The Lucchese Family
Blood and Gravy
On the night of February 26, 1930, Gaetano "Tom" Reina, the first boss of what would eventually become known as the Lucchese crime family, shrugged into his overcoat in the foyer of his aunt's home. It was a Wednesday, and Reina spent every Wednesday with his aunt. He always looked forward to her home-style Sicilian cooking, and she never disappointed him. This evening was no exception. The aroma of her "gravy," as the newly arrived immigrants called their marinara sauce in English, lingered throughout the house.
As Reina stood by the door, his aunt touched his cheek and pulled his collar closed around his neck. It was the dead of winter, and she worried about him. The fact that he was forty years old and the leader of a criminal organization that controlled rackets in the Bronx and ice distribution all throughout New York City made no difference to her. He still needed looking after.
She studied his face, looking for signs of illness or worry, but he immediately broke into a big smile and kissed her cheeks, thanking her for dinner and telling her to be well. But he couldn't fool her. She had seen the worry in his expression—it had been there all night—but Reina wasn't about to burden his elderly aunt with his troubles. She was right—something was bothering him, and it had been eating at him for a long time. His boss, Giuseppe Masseria, had become much too demanding. Masseria was the Mafia boss of all of New York, and he ruled with an iron fist, insisted that everyone call him "Joe the Boss." The greedy bastard now wanted an even bigger slice of the pie, and from Reina's point of view it was undeserved.
For months, Reina had been thinking very seriously about switching his allegiance to Masseria's rival, Salvatore Maranzano, a relative newcomer to New York who had arrived in America from Castellammare del Golfo, Sicily, just a few years earlier. Maranzano was now gaining strength and giving Masseria a run for his money. Reina hadn't totally made up his mind yet, but with every fat envelope that passed from his hands to Masseria's arrogant emissaries, he came that much closer to making his decision.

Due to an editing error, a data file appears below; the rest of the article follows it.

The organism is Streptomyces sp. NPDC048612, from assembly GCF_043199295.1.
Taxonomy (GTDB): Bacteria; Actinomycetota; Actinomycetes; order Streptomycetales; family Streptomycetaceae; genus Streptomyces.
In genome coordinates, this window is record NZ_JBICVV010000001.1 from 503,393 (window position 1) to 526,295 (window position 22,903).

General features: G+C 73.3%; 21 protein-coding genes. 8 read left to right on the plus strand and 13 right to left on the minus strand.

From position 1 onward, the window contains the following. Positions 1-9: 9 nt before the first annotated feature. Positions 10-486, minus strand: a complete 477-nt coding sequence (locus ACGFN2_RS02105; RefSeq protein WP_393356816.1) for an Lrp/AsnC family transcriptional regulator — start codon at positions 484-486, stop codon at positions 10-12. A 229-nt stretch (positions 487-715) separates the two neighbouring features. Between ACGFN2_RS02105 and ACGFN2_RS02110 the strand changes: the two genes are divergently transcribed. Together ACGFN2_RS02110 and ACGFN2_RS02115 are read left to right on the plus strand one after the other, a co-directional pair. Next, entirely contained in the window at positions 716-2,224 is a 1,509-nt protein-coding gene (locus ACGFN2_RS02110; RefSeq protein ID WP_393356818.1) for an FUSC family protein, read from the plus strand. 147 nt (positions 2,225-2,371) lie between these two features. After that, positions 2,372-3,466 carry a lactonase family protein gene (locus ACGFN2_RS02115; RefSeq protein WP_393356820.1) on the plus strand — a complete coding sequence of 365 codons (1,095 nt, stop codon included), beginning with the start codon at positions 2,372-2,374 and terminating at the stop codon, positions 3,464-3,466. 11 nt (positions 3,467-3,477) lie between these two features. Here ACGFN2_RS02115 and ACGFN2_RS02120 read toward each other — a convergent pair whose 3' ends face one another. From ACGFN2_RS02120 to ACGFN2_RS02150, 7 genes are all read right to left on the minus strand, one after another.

Reina's aunt caressed his cheek with the palm of her hand and startled him out of his simmering anger. He flashed a quick smile to assure her that everything was all right as he reached for the doorknob and bid her goodbye.
As Reina walked down the front steps toward the sidewalk, he noticed a familiar face. Vito Genovese, then 33, who would later become the namesake of the largest crime family in New York, stood under a streetlight, waiting for him. At the time, Genovese was an associate of Charles "Lucky" Luciano, who was "Joe the Boss" Masseria's top lieutenant. Reina started to wave to Genovese, but "as he did," Carl Sifakis writes in The Mafia Encyclopedia, "Vito blew his head off." Genovese left Reina's body where it fell, in front of his aunt's house on Sheridan Avenue.
Tom Reina became the first victim in the bloody struggle for control of the Sicilian Mafia in America called the Castellammarese War, named after the town in Sicily where many of the participants were born. But why kill Reina? many people wondered. Lucky Luciano had been chafing under Masseria's harsh grip himself, and he knew that Reina was thinking about joining forces with the newcomer Maranzano. Why rub out someone who could have been a powerful ally in ousting "Joe the Boss"?
The ingenious Luciano had his reasons.